Earth Imaging Journal: Remote Sensing, Satellite Images, Satellite Imagery
Breaking News
Dewberry Holds Boy Scout Survey Merit Badge Day
Dewberry’s Mount Laurel, New Jersey, office hosted its fourth...
ObliMapper Transforming Drone Imagery into Actionable Visual Intelligence
Israeli company IDAN Computers Ltd. uses the TatukGIS Developer...
Free Business Location Data for Use with Maptitude 2018
NEWTON, MASSACHUSETTS (USA) - Point files with the locations...
Soar TGE to Generate the World’s First Fully Decentralised Global Super-Map Using Drones
Leading Australian geospatial mapping technology company Soar has announced their highly...
Esri User Conference Highlights Where Mapping Technology is Headed Next
REDLANDS, Calif.- Esri, the global leader in spatial analytics,...

This NASA EO-1 satellite image, made from a combination of visible, near-infrared and shortwave-infrared light, provides a clear view of the burn scar.

Severe wildfires can create clouds of smoke so thick they’re hard to see through even by satellites—unless the satellites are equipped with infrared sensors.

Sparked by lightning on July 30, 2012, the Mustang Complex was just one of numerous wildfires burning through dense stands of ponderosa pine forests in central Idaho during September. At times, the smoke was so heavy that authorities were forced to close roads because of poor visibility.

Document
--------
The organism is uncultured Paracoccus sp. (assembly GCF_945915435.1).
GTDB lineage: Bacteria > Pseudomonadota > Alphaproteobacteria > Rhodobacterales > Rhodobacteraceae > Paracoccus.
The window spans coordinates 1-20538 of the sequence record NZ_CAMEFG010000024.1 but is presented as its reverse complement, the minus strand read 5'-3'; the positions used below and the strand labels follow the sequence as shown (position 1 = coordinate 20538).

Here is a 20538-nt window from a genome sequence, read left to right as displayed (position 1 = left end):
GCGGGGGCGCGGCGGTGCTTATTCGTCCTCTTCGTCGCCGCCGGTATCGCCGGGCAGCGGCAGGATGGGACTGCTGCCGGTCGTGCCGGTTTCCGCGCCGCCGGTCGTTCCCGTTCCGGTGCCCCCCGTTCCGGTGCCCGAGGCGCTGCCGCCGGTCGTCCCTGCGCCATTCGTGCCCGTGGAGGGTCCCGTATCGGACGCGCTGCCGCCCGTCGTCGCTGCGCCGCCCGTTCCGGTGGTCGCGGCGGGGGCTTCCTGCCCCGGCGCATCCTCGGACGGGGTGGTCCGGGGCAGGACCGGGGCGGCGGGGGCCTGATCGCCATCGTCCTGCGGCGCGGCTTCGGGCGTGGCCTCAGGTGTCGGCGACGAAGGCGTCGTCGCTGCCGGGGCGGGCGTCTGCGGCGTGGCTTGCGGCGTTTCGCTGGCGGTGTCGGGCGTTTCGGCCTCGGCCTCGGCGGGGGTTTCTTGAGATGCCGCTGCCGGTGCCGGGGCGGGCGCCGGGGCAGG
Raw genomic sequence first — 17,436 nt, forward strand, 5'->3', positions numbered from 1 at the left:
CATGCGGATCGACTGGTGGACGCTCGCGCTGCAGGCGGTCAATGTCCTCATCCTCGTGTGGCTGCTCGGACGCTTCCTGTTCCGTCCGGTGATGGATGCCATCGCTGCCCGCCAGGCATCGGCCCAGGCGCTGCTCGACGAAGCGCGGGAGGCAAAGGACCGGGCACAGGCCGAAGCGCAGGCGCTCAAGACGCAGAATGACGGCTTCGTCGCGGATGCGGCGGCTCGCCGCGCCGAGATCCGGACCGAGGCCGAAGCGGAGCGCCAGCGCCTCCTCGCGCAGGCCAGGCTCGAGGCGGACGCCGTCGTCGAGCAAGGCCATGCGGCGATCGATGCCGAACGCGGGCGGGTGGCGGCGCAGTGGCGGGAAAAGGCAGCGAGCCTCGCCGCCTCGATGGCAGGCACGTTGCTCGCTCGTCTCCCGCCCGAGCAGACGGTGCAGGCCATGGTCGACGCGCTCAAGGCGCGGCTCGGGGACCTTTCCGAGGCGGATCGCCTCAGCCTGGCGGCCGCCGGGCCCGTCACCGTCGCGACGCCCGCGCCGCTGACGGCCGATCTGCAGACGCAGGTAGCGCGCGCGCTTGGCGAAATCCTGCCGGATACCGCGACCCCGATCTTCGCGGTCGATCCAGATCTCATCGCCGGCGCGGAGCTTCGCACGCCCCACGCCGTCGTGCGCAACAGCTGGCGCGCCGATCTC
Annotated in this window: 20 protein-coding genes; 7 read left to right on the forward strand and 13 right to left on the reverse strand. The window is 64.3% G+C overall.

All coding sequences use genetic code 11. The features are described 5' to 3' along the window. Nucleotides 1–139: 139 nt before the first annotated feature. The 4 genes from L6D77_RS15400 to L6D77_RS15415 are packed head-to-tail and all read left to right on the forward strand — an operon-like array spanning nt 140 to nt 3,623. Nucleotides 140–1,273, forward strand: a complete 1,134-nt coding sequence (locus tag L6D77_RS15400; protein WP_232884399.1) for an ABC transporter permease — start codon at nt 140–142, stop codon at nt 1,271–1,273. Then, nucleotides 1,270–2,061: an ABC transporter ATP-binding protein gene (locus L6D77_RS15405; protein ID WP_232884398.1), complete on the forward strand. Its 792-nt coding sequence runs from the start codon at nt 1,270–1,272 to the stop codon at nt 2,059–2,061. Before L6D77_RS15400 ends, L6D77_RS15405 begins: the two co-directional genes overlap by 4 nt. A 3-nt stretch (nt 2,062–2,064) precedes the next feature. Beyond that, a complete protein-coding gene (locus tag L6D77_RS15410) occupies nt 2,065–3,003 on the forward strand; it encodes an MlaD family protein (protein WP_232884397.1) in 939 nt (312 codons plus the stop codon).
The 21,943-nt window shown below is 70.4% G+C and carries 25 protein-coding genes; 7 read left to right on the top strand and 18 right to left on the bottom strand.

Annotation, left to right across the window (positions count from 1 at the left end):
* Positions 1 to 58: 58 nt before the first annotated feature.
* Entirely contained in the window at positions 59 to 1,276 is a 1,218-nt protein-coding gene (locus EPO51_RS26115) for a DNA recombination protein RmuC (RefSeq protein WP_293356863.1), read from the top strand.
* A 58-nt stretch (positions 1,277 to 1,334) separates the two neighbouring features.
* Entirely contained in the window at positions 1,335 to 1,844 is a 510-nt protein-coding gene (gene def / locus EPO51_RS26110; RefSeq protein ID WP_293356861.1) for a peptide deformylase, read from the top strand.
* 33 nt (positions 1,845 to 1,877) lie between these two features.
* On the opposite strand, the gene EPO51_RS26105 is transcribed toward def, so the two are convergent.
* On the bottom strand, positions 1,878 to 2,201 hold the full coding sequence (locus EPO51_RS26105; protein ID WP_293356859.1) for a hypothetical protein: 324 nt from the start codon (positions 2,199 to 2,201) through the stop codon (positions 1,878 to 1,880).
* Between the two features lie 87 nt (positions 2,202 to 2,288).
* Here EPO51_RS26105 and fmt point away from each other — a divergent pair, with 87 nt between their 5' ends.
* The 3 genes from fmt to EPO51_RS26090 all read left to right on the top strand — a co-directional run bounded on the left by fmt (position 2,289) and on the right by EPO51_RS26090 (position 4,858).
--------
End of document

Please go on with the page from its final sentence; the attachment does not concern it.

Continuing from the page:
These images were acquired onSept. 18, 2012, by the Advanced Land Imager (ALI) on NASA’s Earth Observing 1 (EO-1) satellite. The natural color image shows thick smoke near the fire’s flaming front that completely conceals the rugged terrain below. EO-1, however, also is equipped with an infrared sensor, through which the landscape becomes visible.

This natural-color NASA EO-1 satellite image of the Mustang Complex fire, which is based on data from the visible portion of the electromagnetic spectrum, is a good example of how thick smoke can obscure a satellite’s view of the surface.

In the infrared EO-1 image, severely burned areas appear brick red; partly burned areas are pink, and unburned areas are green. Thick smoke is light blue. While many areas have burned severely, the fire left some vegetation unscathed, particularly at the bottom of valleys and along some ridges.

Images courtesy of NASA.

Read the full story.

Comments are closed.